Pit depth measurement has been a requirement of corrosion inspectors for many years. Many different tools for the measurement of corrosion damage have been developed. The most successful of the pit depth tools was a lever type pit gauge used by Mr. William R. Thorpe, a former Chevron inspector in the Tulsa area. Mr. Thorpe had company craftsmen fashion a variety of configurations during his tenure there. As a retirement present, his coworkers presented him with a new copy of his latest configuration. (adapted from Pit Gauges – History and Development by: Mark Palynchuk, General Manager Western Instruments Inc.)
Unfortunately Mr. Thorpe passed on soon after his retirement, but his pit gauge lived on, through an accounting firm. Any further development ceased, but this incredibly simple product became an industry standard for 40 years. As a result, of corrosion inspectors complaining about the limitations of the Thorpe, the development of Western Instruments bridging pit gauge™ resulted.
As the operational envelopes of pressure equipment (pipelines, boilers, vessels, piping, and storage tanks), oil country tubular goods (tubing/casing, drill pipe, bottom hole assemblies), bridges/structures, concrete, and aircraft components were pushed, so were their corrosion allowances. Unfortunately tools were slow to evolve, simply due to cost, but as the cost of equipment (and failures) increased, so did the perceived need of equipment to measure corrosion increased. Inspectors were constantly required to perform more accurate pit depth measurements even if their tools were inadequate. Other tools were “adapted” for pit measurement, such as machinist’s depth gauges. While the dial indicators (and micrometer barrels) used in depth gauges were an improvement in accuracy, they were cumbersome to use for field inspection. Furthermore, dial indicators were expensive and any modification to them was cost prohibitive. With the advent of automatic machining, and computer aided designs, manufacturers of dial indicators were more readily able to perform short runs, with very specific modifications. This lead to the development of dial Indicator pit gauges.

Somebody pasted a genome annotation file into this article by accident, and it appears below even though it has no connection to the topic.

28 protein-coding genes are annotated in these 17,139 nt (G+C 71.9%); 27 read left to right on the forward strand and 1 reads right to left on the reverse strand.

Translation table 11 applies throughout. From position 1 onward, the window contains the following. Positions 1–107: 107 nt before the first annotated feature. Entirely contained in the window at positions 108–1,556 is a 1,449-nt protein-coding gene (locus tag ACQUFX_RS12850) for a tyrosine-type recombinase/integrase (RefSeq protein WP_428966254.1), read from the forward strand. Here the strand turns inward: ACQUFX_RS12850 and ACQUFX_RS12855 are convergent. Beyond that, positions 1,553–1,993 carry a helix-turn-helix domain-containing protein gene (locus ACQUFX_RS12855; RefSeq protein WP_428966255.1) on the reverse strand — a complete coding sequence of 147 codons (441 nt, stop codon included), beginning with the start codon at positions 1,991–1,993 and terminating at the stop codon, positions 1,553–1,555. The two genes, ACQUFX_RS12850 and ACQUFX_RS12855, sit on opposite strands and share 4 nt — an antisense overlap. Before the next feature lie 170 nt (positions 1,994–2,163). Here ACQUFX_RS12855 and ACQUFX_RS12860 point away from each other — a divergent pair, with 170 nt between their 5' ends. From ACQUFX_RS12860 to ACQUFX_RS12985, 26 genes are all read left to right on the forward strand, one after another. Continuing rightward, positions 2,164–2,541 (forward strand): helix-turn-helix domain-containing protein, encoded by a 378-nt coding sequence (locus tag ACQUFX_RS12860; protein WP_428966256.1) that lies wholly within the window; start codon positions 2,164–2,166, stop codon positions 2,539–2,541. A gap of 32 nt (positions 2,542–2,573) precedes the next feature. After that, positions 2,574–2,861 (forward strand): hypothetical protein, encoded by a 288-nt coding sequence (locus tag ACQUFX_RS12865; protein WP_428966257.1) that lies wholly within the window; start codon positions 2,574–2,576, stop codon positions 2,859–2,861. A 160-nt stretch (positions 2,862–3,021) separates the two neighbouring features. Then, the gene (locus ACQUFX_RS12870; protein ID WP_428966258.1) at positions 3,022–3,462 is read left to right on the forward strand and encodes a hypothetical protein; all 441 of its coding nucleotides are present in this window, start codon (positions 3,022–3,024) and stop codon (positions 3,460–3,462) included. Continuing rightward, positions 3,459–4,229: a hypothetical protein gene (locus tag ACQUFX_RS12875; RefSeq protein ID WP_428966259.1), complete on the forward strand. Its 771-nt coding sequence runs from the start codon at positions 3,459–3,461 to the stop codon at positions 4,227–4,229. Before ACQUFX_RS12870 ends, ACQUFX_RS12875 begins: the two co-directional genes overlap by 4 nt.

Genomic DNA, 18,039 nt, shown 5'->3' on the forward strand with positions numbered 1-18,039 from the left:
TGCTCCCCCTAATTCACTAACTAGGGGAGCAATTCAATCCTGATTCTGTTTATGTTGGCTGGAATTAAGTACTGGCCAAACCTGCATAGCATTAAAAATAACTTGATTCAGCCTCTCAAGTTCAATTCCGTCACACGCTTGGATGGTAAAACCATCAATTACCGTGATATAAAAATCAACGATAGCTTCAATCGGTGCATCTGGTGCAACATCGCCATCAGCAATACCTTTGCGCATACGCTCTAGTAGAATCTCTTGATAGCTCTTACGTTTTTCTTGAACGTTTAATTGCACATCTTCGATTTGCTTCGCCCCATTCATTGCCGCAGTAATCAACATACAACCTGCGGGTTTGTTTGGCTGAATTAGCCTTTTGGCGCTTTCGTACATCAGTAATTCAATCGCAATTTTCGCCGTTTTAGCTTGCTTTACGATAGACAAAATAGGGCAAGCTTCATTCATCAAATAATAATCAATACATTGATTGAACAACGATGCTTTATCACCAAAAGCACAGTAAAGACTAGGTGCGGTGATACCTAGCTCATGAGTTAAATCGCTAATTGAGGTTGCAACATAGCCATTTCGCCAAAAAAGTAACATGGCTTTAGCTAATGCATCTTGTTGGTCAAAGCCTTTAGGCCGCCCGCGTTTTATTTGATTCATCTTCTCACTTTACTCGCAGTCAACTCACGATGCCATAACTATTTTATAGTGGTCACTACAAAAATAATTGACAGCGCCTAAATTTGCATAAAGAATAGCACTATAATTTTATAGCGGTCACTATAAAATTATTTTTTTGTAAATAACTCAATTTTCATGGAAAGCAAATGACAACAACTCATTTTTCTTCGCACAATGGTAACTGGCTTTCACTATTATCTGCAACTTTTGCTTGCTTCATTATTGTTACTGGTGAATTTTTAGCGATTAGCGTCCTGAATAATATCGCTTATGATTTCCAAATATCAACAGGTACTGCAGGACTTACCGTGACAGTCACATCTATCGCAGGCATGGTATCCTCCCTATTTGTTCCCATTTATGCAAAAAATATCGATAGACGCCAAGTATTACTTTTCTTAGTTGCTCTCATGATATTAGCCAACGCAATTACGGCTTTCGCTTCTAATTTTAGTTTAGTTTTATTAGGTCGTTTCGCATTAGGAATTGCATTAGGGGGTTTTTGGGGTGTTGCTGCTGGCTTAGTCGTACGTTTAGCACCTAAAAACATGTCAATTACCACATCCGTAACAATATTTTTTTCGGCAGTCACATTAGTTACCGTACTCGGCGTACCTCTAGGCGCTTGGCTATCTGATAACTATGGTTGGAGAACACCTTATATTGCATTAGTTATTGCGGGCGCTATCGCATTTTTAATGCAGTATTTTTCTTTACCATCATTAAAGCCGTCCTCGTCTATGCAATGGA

Today we see the use of highly specialized computer controlled coordinate measuring machines mapping entire areas of weight-loss corrosion. A modern ultimate pit gauge costing over $50,000. While such specialized tools fulfill a niche in industry, they require a skilled technician to operate, a specialist to interpret, and skilled maintenance and repair personnel. When an inspector is not familiar with specialized measurement tools, such as dial or digital indicators, a dial indicator pit gauge can be an intimidating piece of equipment. It was not recognized until recently that the greatest demand for pit gauges was not for these specialized tools but still for the the simple lever type pit gauge, a tool that had not changed in 40 years.
Simple lever pit gauges have not evolved to meet modern industry requirements. For example, no gauge could be found with both metric and imperial scales. A development program was undertaken to test and identify the benefits and shortcomings, of lever type pit gauges, correct them, and manufacture them economically. The result of this program is a simple to use pit gauge, with a metric and two imperial scales, a unique pointer that aids the inspector to eliminate alignment errors. Since then the cost of the ‘task specific’ dial indicators has been coming down. Furthermore, with an aging infrastructure the demand for corrosion measurement and monitoring has increased substantially. Over the last 20 years we have seen this industry evolve, with companies specializing in Corrosion Measurement and Monitoring. Specialized manufactures have evolved, such as ourselves, manufacturing industry specific tools. As Business 101 has taught us, when there is a demand, a supply will soon follow. Today we see digital indicators, and specialized fixtures, with their increased cost, being offered and used. This same gauge has applications for weld Inspection, with such capability as measuring; undercut depth, weld crown height, a porosity comparitor, with metric and imperial units.